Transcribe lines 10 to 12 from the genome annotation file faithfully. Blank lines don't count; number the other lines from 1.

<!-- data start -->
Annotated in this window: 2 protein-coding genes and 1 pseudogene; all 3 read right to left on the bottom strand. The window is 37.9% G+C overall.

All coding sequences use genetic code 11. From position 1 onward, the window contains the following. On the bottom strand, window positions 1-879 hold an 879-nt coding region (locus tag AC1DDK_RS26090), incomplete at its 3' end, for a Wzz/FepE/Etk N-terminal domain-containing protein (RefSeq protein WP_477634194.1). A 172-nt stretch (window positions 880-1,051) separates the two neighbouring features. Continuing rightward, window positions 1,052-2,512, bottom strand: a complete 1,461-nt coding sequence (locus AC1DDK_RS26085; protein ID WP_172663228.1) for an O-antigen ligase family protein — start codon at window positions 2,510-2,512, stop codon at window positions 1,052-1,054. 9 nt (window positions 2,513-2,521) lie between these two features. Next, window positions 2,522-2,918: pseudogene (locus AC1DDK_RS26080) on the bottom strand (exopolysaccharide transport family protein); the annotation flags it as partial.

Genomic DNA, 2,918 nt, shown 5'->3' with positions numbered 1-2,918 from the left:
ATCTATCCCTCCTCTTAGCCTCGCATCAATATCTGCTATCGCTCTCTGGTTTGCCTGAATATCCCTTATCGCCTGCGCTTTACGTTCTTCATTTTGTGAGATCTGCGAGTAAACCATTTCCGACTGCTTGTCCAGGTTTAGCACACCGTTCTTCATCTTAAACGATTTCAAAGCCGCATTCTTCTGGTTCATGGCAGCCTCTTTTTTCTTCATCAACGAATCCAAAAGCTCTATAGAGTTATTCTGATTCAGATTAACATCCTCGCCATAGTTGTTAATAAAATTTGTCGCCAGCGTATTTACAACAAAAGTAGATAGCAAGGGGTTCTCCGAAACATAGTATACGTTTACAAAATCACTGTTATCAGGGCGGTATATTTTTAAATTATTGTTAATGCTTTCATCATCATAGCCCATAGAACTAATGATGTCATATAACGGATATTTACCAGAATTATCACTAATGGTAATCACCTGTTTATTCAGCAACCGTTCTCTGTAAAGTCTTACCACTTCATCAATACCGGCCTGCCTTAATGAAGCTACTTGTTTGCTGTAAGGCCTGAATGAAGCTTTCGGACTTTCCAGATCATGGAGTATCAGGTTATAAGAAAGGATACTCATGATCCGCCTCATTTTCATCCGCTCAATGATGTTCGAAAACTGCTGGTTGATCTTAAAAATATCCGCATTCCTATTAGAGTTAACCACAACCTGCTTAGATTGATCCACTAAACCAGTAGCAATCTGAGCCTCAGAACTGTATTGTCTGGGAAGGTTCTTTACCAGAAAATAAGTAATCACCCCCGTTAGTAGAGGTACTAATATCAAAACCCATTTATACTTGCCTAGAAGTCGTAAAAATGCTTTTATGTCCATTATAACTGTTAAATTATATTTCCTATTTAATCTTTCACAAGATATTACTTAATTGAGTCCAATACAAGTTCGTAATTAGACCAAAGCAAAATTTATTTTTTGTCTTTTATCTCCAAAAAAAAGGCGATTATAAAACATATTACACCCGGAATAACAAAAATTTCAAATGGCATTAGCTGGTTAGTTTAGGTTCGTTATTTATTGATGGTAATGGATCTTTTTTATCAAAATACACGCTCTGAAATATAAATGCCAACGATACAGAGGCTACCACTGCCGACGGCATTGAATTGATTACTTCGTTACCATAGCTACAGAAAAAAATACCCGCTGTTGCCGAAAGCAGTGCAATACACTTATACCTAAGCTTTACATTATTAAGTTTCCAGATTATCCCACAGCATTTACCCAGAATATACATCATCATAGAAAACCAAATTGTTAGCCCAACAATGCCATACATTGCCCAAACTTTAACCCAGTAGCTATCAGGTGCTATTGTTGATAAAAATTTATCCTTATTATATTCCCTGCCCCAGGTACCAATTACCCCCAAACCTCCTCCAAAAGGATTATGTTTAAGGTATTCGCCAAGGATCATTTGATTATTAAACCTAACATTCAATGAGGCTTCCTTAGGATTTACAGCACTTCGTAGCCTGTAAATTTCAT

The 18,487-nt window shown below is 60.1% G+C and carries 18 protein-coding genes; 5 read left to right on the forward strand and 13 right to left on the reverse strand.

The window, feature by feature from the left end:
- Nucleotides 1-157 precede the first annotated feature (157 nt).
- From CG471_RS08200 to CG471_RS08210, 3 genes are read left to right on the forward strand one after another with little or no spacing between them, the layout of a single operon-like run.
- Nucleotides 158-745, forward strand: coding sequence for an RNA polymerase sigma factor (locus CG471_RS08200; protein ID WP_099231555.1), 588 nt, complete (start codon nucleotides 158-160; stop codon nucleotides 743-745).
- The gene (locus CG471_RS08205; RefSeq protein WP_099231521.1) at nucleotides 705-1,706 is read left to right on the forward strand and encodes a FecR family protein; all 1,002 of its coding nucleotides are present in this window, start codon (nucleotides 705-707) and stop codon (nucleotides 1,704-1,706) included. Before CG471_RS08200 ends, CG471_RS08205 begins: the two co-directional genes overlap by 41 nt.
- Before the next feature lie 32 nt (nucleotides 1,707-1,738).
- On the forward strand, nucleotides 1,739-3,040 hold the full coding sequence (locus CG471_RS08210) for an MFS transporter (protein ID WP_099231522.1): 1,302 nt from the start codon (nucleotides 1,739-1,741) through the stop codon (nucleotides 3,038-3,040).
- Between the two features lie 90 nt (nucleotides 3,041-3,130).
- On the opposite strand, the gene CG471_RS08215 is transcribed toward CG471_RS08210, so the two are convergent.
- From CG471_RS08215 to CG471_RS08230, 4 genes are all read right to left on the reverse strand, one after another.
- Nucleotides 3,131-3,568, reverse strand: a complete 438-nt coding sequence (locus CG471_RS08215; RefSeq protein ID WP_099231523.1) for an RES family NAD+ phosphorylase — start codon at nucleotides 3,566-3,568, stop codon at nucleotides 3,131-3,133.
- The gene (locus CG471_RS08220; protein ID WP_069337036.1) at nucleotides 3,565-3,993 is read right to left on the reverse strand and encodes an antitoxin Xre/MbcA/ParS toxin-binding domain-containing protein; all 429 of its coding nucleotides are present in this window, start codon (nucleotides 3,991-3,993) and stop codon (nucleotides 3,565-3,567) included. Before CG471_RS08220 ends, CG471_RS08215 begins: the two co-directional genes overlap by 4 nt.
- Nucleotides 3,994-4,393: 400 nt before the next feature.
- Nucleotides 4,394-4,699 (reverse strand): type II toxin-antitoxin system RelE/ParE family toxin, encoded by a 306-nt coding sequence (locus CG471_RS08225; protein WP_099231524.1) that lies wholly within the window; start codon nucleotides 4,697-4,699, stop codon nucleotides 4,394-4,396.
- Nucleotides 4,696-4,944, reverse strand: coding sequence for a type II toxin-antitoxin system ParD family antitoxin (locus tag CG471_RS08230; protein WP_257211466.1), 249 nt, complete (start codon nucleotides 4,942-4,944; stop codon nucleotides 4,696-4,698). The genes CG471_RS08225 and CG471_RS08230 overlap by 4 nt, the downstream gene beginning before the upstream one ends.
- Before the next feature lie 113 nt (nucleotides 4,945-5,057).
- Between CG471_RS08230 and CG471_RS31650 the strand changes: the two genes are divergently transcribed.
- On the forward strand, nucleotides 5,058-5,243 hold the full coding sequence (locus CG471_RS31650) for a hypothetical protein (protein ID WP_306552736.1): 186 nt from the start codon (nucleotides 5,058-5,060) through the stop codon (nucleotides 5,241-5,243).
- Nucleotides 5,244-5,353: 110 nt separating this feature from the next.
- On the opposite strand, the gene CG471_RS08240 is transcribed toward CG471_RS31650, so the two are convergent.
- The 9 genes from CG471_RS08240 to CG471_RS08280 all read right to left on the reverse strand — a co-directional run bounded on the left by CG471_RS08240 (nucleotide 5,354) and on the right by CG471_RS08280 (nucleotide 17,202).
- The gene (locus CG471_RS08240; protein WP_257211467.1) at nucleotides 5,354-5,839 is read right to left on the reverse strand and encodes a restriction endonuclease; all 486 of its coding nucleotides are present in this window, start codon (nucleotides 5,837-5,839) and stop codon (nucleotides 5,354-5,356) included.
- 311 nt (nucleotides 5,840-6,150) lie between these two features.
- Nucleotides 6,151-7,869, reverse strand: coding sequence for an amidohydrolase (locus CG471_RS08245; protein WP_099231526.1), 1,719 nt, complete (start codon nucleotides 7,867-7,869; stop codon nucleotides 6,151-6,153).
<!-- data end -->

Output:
- The gene (locus CG471_RS08205; RefSeq protein WP_099231521.1) at nucleotides 705-1,706 is read left to right on the forward strand and encodes a FecR family protein; all 1,002 of its coding nucleotides are present in this window, start codon (nucleotides 705-707) and stop codon (nucleotides 1,704-1,706) included. Before CG471_RS08200 ends, CG471_RS08205 begins: the two co-directional genes overlap by 41 nt.
- Before the next feature lie 32 nt (nucleotides 1,707-1,738).
- On the forward strand, nucleotides 1,739-3,040 hold the full coding sequence (locus CG471_RS08210) for an MFS transporter (protein ID WP_099231522.1): 1,302 nt from the start codon (nucleotides 1,739-1,741) through the stop codon (nucleotides 3,038-3,040).